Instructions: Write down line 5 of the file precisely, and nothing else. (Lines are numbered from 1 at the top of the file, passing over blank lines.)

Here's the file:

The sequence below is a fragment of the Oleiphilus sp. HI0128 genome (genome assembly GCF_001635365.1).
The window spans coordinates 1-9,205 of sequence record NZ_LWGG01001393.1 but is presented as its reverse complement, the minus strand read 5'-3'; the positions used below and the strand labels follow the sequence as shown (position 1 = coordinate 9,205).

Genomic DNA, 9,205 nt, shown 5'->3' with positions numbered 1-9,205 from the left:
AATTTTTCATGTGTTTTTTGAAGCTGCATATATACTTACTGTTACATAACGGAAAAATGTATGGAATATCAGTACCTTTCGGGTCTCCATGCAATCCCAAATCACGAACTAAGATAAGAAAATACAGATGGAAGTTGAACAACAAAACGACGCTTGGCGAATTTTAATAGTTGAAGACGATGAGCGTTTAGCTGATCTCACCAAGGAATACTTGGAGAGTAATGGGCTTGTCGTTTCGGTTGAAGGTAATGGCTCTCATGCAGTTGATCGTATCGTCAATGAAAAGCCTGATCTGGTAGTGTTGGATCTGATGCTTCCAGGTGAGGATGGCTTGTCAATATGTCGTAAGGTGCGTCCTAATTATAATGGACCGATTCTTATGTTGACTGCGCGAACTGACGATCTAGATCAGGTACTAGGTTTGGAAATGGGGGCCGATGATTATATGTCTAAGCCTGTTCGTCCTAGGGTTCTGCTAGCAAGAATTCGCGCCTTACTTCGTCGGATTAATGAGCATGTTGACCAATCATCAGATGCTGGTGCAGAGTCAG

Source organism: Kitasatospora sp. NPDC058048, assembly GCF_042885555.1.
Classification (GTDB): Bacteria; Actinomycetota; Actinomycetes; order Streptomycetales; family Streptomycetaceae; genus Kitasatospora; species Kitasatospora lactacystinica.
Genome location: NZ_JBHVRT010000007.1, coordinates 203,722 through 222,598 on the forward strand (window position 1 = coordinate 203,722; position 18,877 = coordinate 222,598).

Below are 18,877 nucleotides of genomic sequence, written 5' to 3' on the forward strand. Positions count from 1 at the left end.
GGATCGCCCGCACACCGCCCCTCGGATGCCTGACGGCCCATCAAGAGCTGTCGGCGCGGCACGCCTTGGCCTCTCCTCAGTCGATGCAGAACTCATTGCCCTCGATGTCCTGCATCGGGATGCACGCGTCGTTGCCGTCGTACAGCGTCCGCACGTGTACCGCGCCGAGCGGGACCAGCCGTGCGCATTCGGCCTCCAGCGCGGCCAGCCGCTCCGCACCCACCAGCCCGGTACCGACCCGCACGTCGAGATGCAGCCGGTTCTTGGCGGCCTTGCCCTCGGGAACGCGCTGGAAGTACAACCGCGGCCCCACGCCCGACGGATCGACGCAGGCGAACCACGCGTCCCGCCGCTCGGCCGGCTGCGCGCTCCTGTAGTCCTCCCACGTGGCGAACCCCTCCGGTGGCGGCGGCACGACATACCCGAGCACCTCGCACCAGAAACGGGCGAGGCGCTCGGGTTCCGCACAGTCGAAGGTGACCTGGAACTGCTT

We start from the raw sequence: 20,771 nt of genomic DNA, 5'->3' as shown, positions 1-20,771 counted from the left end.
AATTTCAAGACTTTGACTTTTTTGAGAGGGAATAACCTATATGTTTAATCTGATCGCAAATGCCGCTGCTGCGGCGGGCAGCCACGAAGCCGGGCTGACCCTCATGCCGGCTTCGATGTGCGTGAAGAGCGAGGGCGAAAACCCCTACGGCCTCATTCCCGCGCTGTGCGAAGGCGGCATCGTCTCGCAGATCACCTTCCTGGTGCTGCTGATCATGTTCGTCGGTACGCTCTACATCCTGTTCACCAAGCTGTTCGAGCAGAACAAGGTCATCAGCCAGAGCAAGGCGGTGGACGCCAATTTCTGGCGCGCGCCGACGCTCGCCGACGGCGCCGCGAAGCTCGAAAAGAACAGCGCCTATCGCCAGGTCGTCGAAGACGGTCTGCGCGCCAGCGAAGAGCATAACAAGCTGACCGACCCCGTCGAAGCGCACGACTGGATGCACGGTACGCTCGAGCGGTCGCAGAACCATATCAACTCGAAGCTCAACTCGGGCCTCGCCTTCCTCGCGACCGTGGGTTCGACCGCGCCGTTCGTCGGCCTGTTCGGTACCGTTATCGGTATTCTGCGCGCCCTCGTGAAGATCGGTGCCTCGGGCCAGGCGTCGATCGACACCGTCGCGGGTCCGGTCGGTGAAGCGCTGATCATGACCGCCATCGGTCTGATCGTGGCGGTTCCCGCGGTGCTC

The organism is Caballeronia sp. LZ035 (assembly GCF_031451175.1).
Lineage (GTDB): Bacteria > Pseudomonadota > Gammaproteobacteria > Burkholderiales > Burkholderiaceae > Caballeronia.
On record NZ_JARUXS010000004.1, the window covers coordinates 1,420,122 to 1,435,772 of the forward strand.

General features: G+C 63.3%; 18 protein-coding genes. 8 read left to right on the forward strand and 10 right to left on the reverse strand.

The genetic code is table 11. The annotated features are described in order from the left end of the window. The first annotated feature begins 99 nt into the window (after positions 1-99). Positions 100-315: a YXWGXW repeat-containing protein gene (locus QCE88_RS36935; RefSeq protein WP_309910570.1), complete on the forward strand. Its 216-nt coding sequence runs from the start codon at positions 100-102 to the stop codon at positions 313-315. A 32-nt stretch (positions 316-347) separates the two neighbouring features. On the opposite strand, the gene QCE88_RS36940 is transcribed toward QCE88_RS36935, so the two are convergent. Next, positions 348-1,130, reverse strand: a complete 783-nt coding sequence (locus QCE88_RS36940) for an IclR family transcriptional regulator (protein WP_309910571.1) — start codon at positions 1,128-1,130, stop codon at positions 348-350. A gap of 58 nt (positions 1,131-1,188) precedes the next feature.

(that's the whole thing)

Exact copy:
Source organism: Kitasatospora sp. NPDC058048, assembly GCF_042885555.1.